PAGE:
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St. Louis Should Abandon Linear Gateway Mall Concept

A week ago St. Louis’ Director of Planning and Urban Design, Rollin Stanley, unveiled the latest in a long series of plans for the linear park known as Gateway Mall. From a city press release:

Thomas Balsley and Associates and Urban Strategies, Inc. have been selected as the team to develop a plan to rejuvenate the 18-block Gateway Mall. The Gateway Mall extends from the Old Courthouse to 22nd Street and was a part of the grand “Civic Plaza” plan originally conceived by the City’s Civic Plaza Commission, chaired by noted landscape architect Harland Bartholomew in the early 1920s.

Last week I went into a too-long post about the history of the mall in the last few decades, including many of the players and politics. In short, everyone thought the mall was done when two “final” blocks were landscaped in the early 1990s. The only problem? People stayed away from the mall despite a resurgence in downtown activity and thousands of new residents in nearby lofts. The Gateway Mall is one of the biggest and most expensive (unofficial) dog parks ever created.

The team selected for this task appears to be quite talented, but restricted by local politics and process. In this post I plan to explain the latest concept for the mall, illustrate the reasons why I don’t think it will work and finally argue for the abandonment of the linear concept but not all of the open space.

First I should explain that I’ve seen nearly every plan produced since the 1920s as well as having read a good bit about the mall and the repetition of failed assumptions over the decades. I also participated in the organization of the local design charette held in the Fall of 2005 as well as serving on a team during the charette. I’ve also walked every block in question as well as surrounding blocks numerous times. Therefore, I believe I have a good grasp on the area and the issues facing it.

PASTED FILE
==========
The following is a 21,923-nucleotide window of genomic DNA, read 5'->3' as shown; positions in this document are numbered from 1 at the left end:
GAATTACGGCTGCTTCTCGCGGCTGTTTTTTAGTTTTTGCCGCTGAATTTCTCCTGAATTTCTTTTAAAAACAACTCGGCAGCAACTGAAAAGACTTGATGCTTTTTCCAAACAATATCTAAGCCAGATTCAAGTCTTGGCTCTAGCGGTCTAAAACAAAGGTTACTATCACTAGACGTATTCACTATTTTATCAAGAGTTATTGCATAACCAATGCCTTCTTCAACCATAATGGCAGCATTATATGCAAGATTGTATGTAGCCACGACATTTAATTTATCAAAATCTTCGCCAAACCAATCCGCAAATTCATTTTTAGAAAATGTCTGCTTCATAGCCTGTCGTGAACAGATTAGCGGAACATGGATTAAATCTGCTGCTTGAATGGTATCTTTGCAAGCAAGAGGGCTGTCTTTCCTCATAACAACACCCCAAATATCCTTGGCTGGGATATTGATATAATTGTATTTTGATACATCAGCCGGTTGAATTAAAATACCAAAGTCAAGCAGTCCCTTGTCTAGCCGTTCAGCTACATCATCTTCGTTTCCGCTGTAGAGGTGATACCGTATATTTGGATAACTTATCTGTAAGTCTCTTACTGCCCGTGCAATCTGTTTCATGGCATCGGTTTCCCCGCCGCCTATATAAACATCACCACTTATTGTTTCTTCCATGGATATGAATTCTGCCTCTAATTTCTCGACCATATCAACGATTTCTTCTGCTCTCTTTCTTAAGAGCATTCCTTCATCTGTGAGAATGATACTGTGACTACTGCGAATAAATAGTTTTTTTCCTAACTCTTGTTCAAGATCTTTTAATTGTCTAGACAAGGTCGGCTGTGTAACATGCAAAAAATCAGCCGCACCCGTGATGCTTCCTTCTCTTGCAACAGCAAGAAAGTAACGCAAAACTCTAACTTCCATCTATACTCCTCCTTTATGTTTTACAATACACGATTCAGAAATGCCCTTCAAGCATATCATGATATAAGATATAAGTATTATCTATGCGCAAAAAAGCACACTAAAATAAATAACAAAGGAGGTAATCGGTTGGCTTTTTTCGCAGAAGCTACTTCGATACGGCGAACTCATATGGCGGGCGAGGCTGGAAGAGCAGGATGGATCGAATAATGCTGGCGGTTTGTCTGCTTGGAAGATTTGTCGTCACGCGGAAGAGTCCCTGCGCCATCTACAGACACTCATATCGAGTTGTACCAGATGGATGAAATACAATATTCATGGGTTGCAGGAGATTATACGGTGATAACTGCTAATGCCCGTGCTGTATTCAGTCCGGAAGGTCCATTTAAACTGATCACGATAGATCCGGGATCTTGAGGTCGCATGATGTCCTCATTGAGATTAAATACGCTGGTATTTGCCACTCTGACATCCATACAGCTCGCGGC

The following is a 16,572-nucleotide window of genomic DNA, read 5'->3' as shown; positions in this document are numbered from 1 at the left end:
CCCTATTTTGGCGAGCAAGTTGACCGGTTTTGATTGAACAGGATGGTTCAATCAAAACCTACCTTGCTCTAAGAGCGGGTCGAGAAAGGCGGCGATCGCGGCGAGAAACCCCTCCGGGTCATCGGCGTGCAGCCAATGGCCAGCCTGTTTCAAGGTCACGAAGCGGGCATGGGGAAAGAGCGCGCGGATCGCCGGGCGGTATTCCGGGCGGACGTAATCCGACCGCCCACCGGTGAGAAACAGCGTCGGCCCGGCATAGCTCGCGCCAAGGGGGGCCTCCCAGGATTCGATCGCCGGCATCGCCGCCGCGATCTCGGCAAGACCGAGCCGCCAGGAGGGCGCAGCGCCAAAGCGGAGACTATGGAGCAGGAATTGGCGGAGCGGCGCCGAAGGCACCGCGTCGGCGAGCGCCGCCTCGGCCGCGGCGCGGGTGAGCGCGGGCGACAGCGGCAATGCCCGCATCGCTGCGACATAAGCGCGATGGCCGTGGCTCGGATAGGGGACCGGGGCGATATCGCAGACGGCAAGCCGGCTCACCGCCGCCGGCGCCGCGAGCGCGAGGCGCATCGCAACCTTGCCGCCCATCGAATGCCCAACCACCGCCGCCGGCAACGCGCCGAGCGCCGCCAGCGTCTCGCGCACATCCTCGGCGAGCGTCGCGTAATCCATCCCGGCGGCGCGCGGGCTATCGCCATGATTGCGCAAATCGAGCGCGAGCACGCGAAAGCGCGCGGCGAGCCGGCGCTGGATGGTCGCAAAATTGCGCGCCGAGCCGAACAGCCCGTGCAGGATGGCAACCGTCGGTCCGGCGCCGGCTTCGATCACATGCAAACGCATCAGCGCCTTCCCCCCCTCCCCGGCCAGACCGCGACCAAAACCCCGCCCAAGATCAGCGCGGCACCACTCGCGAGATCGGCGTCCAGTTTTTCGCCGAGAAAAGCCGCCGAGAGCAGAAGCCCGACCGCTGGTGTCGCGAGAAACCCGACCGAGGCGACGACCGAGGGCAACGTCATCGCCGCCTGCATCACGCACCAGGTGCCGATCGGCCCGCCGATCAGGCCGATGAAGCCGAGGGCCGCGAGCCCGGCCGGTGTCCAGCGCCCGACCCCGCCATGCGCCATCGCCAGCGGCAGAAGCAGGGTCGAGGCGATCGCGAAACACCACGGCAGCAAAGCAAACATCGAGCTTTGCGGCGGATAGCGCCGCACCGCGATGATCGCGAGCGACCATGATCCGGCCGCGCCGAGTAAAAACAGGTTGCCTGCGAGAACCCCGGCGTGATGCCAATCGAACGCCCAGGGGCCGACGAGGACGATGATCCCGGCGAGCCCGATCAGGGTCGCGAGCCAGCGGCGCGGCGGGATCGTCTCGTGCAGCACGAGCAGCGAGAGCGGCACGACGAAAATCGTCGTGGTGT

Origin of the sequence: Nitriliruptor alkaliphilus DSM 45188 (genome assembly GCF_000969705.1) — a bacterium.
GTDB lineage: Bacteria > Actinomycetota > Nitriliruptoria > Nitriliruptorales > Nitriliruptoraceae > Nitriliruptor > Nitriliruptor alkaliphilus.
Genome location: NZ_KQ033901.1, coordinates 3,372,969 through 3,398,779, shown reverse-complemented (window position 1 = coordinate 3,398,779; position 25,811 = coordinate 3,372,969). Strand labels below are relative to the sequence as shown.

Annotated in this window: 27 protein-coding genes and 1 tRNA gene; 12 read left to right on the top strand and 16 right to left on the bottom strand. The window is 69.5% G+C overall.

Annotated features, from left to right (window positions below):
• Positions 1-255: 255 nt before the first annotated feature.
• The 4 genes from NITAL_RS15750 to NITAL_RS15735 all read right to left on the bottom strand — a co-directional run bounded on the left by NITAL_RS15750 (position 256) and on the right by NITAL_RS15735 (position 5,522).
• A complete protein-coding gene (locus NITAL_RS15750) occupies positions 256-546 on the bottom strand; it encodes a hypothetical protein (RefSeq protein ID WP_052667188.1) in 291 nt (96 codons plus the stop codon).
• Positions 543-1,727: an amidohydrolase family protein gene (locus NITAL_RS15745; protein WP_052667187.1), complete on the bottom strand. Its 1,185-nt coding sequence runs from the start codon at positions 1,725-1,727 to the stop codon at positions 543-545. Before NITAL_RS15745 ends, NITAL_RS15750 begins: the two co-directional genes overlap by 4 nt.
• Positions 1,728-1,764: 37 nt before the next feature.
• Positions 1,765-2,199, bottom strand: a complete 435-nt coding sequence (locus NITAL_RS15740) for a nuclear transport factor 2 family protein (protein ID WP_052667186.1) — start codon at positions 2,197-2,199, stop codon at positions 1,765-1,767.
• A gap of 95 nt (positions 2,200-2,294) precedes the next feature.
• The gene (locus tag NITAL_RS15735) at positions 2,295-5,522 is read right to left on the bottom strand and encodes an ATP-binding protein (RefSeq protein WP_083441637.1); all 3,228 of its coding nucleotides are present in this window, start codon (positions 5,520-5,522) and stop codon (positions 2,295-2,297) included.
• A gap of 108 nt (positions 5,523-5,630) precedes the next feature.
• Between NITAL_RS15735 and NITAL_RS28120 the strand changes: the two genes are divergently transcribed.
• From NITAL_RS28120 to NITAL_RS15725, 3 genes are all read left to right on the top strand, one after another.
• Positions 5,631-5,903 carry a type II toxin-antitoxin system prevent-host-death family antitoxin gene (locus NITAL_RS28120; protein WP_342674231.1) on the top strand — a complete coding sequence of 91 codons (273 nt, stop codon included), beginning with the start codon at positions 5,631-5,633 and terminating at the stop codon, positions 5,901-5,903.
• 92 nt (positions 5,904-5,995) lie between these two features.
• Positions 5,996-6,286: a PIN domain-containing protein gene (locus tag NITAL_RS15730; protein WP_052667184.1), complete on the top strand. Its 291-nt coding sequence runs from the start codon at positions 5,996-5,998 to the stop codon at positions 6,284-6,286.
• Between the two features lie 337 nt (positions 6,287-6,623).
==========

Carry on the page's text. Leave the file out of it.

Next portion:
Last weeks presentation is available in PDF format here. The following were listed as objectives, that the mall should:

  • “Play an active role in the life of the city and the region”
  • “Attract and amaze”
  • “Bring the region together to celebrate and remember”
  • “Be innovative and interactive for its entire length”

At this point in the presentation I was all excited to find out just how 18 blocks can accomplish all this. To start off with they are describing the linear fashion as having a “Structuring Framework” of “6 Rooms, 1 Hall.” That is planning talk for this thing is so long we have six different spaces connected by one sidewalk. Sidewalks, trees, lighting and even millions in art can only do so much for a space.

The shotgun style mall is neatly divided by the team into the six rooms, starting from the west: terminus, neighborhood, civic, urban garden, Kiener Plaza and finally the Arch grounds. The hall, they say, will bring people together and create a strong connection between the various districts. The hall is a sidewalk with a double row of trees. Oh sure, it will be a nice sidewalk and the trees will be quite nice and well lit but I’m not convinced that we will all of a sudden begin to walk from the Old Courthouse at Broadway down to Union station along this particular sidewalk. Tourists might be convinced to walk part of it, but doubtful about the full length.